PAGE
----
Outdoor Edge Razor Lite Knives

  Because I collect knives, one of my first stops would be at the Outdoor Edge booth, where they have knives and accessories for about anything an outdoorsmen like myself would or could need in the great outdoors. [Read more…]

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Getting the Jump on Spring Turkeys By Gary Howey & Josh Anderson

  Turkey hunters like us are already thinking about our Spring Gobbler hunt, and it is not very long before the spring turkey season will be upon us. If you are like many of us die-hard turkey hunters like me, you probably are counting the days.

  Spring turkey hunting can be one of the most exciting sports known to man or it can be one of the most frustrating walks in the woods that you can imagine.

  A successful spring hunt requires some pre-season preparation in order to get the jump on the birds and have a plan before you head for the field.

  The first thing you are going to need to do is to know where the birds are because traipsing around in the hills, hoping to stumble across a turkey is not what turkey hunting is all about.

  If you think you know where the birds are today, because you saw them this winter, then you could be in for a truly rude awaking.

  In the winter, turkeys, much like other wild animals will head towards their food source, herding up in certain areas because of the abundance of food found there.

  Just because you saw them in the winter, I would not count on them being in that spot when the sun rises on opening day.

  They maybe in the general area, within a half to one mile away, but that is a huge area to cover when you are trying to set up on them opening morning.

  As the weather warms, these large flocks will start to break up and as the hens move out, the Toms will follow.

  The dominant Toms will start to show their authority, whipping the feathers off the younger birds, showing them whose boss and their place in the pecking order.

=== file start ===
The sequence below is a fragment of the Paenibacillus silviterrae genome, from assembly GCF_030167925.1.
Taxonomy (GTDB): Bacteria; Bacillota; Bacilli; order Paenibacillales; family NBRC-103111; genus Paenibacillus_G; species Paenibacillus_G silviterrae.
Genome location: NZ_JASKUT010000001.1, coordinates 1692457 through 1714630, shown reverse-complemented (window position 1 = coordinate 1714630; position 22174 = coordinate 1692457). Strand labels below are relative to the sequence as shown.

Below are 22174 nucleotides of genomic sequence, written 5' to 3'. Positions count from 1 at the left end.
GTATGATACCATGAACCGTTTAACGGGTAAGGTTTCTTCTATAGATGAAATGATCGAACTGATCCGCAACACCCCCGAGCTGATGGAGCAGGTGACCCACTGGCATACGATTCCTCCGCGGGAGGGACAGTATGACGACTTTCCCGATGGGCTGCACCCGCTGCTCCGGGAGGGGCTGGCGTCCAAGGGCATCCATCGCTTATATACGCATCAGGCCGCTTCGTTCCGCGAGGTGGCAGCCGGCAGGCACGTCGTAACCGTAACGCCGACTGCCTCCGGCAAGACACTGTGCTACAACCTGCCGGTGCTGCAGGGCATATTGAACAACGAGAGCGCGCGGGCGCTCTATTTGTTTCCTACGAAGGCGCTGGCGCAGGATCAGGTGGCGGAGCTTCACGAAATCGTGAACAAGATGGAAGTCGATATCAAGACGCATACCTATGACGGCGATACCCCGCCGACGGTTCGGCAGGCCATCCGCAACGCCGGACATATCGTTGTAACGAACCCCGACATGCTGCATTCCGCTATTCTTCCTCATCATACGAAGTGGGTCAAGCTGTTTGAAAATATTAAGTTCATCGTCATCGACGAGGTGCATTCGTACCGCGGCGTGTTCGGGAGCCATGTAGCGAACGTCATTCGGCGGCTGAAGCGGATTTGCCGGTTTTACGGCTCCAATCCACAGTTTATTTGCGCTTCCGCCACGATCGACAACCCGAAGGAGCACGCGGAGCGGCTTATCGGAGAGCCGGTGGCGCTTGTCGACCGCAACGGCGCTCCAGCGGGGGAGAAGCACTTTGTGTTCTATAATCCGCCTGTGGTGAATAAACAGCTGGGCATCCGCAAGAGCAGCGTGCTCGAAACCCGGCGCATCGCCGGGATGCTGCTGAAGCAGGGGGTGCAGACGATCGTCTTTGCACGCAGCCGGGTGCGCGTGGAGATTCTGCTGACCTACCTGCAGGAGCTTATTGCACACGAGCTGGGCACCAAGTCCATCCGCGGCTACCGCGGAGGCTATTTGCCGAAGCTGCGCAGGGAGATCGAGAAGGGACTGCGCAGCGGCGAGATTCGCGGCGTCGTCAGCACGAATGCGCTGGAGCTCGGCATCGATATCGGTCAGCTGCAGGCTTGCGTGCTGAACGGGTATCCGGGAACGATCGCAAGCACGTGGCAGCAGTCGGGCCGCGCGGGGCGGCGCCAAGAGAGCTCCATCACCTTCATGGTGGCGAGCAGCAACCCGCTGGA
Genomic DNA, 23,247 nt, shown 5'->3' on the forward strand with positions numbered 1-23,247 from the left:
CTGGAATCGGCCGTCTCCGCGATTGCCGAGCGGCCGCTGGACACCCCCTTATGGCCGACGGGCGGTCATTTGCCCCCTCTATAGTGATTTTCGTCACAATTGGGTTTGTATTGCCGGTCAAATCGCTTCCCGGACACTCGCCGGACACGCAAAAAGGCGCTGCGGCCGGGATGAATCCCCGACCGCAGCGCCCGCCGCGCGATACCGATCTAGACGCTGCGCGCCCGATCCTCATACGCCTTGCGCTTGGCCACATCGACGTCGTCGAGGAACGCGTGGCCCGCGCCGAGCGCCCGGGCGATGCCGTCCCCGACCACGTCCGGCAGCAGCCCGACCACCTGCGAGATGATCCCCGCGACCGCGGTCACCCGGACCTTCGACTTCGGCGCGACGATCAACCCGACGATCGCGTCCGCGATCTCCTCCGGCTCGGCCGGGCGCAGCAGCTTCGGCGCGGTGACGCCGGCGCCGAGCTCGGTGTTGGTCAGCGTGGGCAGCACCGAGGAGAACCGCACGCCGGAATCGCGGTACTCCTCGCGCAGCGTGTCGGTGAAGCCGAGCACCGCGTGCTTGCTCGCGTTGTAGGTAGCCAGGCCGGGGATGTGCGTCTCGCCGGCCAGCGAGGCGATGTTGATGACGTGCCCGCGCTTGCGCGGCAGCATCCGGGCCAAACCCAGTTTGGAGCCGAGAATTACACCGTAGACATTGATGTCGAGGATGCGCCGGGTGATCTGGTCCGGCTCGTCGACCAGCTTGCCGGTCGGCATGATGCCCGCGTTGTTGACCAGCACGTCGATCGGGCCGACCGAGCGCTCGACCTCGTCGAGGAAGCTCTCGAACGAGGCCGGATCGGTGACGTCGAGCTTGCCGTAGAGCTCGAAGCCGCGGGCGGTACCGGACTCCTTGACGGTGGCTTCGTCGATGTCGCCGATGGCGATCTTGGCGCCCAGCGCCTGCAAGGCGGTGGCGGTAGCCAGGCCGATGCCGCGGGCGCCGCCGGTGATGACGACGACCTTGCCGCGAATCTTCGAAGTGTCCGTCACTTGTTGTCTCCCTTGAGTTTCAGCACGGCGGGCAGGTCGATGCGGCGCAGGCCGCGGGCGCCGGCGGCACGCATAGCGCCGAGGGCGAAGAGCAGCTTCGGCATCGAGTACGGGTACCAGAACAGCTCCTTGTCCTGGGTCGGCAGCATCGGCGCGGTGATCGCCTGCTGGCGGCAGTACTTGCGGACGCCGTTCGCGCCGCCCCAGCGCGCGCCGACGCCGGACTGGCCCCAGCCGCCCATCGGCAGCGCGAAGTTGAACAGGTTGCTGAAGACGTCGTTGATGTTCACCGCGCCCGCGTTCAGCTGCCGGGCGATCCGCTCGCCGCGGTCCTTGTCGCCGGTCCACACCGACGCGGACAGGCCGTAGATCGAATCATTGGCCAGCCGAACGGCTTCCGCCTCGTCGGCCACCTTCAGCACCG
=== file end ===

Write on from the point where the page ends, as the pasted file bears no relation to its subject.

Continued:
This is the time of the year that you need to grab your binoculars and head for the woods to try to locate the birds.

  Once a Tom has established his territory, he will fight to keep it and found in that area through out the breeding season unless something catastrophic happens to force them out.

  Now that you have your big Gobbler spotted, you will need to figure out his routine, to make a mental map of where he roosts, travels, struts, feeds and likes to hangs out.

   Like all of us, wild critters seem to do much of the same things day in and day out, sleeping, traveling and eating in a certain place.

  By observing where they roost, fly down and eat, you can set up between these areas and get a shot at them as they go about their everyday routine.

  If the birds fly down on the east side of the trees and then wander off to feed in a field in the same direction, you are not going to get them to come to the west, no matter how good you are at calling.

  Pattern them, set up along their travel route and your success rate will increase 

  Ok, so you have got the birds figured out, know where they are heading, your decoys are set out and your calling is impeccable but the Tom still does not come within range, then what? [Read more…]